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Newton's Philosophy of Nature: Selections from His Writings Paperback – September 20, 2010


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Product Details

  • Paperback: 224 pages
  • Publisher: Dover Publications (September 20, 2010)
  • Language: English
  • ISBN-10: 0486445933
  • ISBN-13: 978-0486445939
  • Product Dimensions: 8.5 x 5.5 x 0.5 inches
  • Shipping Weight: 7.2 ounces (View shipping rates and policies)
  • Average Customer Review: 4.4 out of 5 stars  See all reviews (5 customer reviews)
  • Amazon Best Sellers Rank: #126,541 in Books (See Top 100 in Books)

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7 of 8 people found the following review helpful By Rama Rao VINE VOICE on July 27, 2011
Format: Paperback Verified Purchase
This book reflects on the mind and thought of Isaac Newton, one of the greatest physicists, through his writings. Principia and Opticks are the masterpieces of his accomplishments, but we get a glimpse of him through his letters to friends, fellow physicists, and philosophers of his time. The influence of Christian church in his thought is significant and found in numerous writings, which invokes God as the Supreme Being who gave us the laws of physics; the laws of motion, gravitation and geometry, to create the physical reality we experience. Albert Einstein also invoked God in many of his discussions, but Einstein thought God as an entity, but Newton's view of Christian God illustrates the influence of faith and belief on people of his time. In spite of this, many of his peers' interpreted Newtonian mechanics proves the independent nature of our world. The concept of absolute space, absolute time and absolute motion was criticized by theologians, including Bishop Berkeley and Leibniz, who regarded them as relative. But his newfound rationalism inspired many 18th century and future physicists that paved the way for more radical and newer way of scientific thinking that progressively diminished the impact of religious beliefs in scientific thought. Recently Stephen Hawking, a highly respected physicist of our time, stated that there is no God and no heaven. The truth of scientific enquiry is accepted by more people than ever before.

The first two chapters of this book discuss the principles of Newtonian dynamics and methods in philosophy. The third chapter is most interesting as it deals with physical reality.
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1 of 1 people found the following review helpful By Steven H. Propp TOP 100 REVIEWER on July 16, 2014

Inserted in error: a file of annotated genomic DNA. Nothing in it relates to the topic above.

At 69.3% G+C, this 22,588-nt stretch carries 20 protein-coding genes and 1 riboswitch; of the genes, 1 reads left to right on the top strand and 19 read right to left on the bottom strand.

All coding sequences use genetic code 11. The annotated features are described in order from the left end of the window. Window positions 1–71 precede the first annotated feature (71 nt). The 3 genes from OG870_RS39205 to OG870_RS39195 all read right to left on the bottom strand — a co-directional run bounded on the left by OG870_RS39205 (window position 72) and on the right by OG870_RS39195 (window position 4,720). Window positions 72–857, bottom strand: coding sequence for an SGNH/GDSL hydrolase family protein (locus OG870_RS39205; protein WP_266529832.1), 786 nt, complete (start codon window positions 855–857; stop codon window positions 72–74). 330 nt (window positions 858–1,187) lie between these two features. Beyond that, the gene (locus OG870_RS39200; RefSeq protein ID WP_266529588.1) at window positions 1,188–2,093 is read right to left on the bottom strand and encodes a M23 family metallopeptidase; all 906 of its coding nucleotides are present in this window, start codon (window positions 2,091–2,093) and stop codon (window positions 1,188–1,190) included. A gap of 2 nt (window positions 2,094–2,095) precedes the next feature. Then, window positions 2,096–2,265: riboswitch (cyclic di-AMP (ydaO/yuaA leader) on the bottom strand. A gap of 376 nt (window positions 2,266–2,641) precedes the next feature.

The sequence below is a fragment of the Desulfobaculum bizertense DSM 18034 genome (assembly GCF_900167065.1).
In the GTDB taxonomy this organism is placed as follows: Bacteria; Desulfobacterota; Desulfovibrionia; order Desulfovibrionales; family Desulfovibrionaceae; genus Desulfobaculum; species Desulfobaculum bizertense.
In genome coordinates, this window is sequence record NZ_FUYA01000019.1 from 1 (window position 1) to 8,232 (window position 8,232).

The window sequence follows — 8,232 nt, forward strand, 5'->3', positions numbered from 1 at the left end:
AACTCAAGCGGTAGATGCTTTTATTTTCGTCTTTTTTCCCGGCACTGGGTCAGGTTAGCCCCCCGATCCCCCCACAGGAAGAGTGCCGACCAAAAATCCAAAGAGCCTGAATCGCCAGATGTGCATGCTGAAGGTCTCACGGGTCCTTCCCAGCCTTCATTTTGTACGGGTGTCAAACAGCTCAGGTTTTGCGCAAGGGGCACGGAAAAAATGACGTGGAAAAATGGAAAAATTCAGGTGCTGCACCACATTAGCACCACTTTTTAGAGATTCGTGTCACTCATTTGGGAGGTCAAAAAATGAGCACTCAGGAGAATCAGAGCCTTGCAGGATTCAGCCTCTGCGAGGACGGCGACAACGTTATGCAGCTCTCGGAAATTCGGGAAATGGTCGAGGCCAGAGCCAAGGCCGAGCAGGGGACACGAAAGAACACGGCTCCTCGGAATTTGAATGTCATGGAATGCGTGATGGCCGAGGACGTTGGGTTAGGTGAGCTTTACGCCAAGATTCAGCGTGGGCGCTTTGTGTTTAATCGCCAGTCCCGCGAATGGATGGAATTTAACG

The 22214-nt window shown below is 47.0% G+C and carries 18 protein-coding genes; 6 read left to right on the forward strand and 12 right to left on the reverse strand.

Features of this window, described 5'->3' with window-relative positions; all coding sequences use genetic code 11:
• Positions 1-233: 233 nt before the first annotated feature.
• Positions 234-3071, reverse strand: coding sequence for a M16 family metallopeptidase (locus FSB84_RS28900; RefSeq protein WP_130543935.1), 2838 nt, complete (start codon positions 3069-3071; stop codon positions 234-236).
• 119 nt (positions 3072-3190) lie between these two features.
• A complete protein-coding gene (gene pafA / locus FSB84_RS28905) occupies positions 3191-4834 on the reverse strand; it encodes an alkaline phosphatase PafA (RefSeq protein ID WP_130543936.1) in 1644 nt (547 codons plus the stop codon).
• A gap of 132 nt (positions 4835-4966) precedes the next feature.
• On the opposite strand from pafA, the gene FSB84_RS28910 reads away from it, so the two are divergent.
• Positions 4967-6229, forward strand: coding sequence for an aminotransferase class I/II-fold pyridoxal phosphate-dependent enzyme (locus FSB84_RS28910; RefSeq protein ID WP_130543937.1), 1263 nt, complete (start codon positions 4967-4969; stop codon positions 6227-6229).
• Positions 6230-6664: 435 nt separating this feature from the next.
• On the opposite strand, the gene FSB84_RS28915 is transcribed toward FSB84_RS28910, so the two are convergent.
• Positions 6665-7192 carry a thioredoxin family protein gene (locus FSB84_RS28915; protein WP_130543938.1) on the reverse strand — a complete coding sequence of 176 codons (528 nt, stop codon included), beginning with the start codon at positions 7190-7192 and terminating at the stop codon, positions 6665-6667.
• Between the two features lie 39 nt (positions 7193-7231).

Format: Paperback
This well-balanced collection of Newton's writings is subdivided into sections on "The Method of Natural Philosophy"; "Fundamental Principles of Natural Philosophy" [including excerpts from his Principia]; "God and Natural Philosophy"; "Questions on Natural Philosophy"; and "Questions from the Optics."

Newton admits, "hitherto I have not been able to discover the cause of those properties of gravity from phenomena, and I frame no hypotheses; for whatever is not deduced from the phenomena is to be called a hypothesis, and hypotheses, whether metaphysical or physical, whether of occult qualities or mechanical, have no place in experimental philosophy... to us it is enough that gravity does really exist and act according to the laws which we have explained, and abundantly serves to account for all the motions of the celestial bodies and of our sea." (Pg. 45) Later, he adds, “Gravity must be caused by an agent acting constantly according to certain laws, but whether this agent be material or immaterial I have left to the consideration of my readers.” (Pg. 54)

He states, “When I wrote my treatise about our system, I had an eye upon such principles as might work with considering men for the belief of a Deity; and nothing can rejoice me more than to find it useful for that purpose.” (Pg. 46) He suggests, “So, then, gravity may put the planets into motion, but without the divine power it could never put them into such a circulating motion as they have about the sun; and therefore, for this as well as other reasons, I am compelled to ascribe the frame of this system to an intelligent Agent.” (Pg. 53)

He argues, “Atheism is so senseless and odious to mankind that it never had many professors.
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2 of 3 people found the following review helpful By rciardetti on March 12, 2013
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It is hard to imagine a mind as great as Newton. This book has some nice selections of writings. Sometimes I am too stupid to understand them though!
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By Joaquim Nunes Narciso on August 30, 2014
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Perfect.
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0 of 2 people found the following review helpful By Johnstonius on February 11, 2014
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This does not seem to be a totally comprehensive review as it does not take any account of his voluminous alchemical writings, for example, and perhaps another introduction to this edition would be appropriate, along with supplementary diagrams to his explainations. Nevertheless, it is does transcribe Newton's rather free 16C spelling without spoiling his racy English and translates where he slips into his equally good Latin.
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